Vaginal Dryness Can Be Painful Problem if Not Addressed

Women's Health Update

Vaginal dryness is something many women experience at some time in their lives.

Estrogen works to keep the tissues in the vagina healthy and lubricated with a clear fluid made by the vaginal lining, according to the National Institutes of Health’sOff Site Icon (NIH).

The fluid helps decrease overall vaginal dryness and keeps sexual intercourse from being uncomfortable, according to the NIH.

As estrogen levels drop, vaginal tissue shrinks and becomes thinner, which causes dryness and inflammation, according to the NIH. A variety of things can cause estrogen levels to drop, including: 

Some women experience vaginal dryness while breastfeeding and right after giving birth because estrogen levels are lower during these times, according to the NIH.

Women experiencing vaginal dryness will notice symptoms including burning during urination, light bleeding after intercourse, painful sexual intercourse, and vaginal soreness, according to the NIH.

Aside from the symptoms you share, your health care provider can diagnose vaginal dryness by doing a pelvic exam.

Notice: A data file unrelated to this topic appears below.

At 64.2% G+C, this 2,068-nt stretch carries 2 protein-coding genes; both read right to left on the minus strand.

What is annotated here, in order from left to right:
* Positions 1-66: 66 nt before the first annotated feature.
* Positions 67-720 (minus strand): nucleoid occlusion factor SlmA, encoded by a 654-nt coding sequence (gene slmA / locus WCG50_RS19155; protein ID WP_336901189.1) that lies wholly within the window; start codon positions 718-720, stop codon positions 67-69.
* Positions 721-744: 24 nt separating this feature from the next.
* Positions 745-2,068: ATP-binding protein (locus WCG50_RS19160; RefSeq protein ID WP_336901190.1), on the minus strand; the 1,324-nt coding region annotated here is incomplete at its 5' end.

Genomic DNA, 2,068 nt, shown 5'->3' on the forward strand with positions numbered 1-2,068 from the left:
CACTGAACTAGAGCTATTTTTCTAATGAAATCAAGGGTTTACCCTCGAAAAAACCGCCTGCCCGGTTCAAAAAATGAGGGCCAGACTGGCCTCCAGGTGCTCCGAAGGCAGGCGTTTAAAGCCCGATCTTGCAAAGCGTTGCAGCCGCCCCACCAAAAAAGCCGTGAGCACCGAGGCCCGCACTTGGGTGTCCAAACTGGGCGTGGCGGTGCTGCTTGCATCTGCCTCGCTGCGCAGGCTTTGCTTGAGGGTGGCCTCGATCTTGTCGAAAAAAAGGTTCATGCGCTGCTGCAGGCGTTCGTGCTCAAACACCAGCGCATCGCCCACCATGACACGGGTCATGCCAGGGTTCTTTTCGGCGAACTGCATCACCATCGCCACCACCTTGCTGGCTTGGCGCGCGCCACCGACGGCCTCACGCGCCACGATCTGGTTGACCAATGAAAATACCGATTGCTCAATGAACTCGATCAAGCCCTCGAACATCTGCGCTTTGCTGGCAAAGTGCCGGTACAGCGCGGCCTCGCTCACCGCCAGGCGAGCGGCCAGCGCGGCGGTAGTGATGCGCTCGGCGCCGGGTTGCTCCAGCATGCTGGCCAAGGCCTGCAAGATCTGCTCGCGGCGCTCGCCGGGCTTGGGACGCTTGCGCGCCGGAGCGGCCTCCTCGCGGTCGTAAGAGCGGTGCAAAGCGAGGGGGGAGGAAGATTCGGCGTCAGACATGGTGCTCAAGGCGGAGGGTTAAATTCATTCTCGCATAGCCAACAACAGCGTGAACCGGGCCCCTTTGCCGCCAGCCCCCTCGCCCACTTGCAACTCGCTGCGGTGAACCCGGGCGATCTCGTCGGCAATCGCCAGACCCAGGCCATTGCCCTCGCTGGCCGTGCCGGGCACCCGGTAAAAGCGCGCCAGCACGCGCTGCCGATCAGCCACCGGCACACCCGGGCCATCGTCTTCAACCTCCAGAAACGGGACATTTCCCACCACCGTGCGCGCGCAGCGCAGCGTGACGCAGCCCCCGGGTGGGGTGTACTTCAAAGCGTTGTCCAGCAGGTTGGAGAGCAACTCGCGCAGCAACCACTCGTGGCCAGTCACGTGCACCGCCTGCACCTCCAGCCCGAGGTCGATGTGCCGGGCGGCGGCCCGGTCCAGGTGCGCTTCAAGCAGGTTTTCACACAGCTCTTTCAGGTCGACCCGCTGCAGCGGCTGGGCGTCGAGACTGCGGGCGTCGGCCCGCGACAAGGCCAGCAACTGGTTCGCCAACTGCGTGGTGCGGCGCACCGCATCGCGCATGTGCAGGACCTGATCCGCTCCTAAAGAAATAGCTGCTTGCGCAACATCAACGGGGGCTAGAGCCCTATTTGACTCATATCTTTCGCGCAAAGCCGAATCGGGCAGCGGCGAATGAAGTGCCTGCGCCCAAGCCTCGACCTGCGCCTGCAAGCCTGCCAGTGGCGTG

There are a variety of options to help treat vaginal dryness. Women should check with their health care provider before deciding which is right for them. According to the NIH, treatments could include:

  • Using lubricants and vaginal moisturizing creams both can help 
  • During intercourse, use a water-soluble vaginal lubricant. Avoid products made with petroleum jelly, mineral oil, and other oils

Your health care provider can prescribe a form of estrogen to help with vaginal dryness, according to the NIH. 

Estrogen for vaginal dryness can be in the form of a cream, tablet, suppository or ring, according to the NIH. These medicines are placed directly into the vagina to deliver estrogen to the vaginal area, and only a little estrogen is absorbed into the bloodstream.

If your vaginal dryness comes along with other symptoms of menopause, you can talk to your doctor about using a form of hormone therapy – such as a skin patch or a pill, according to the NIH.

For more information about vaginal dryness, talk with your doctor or find a physician.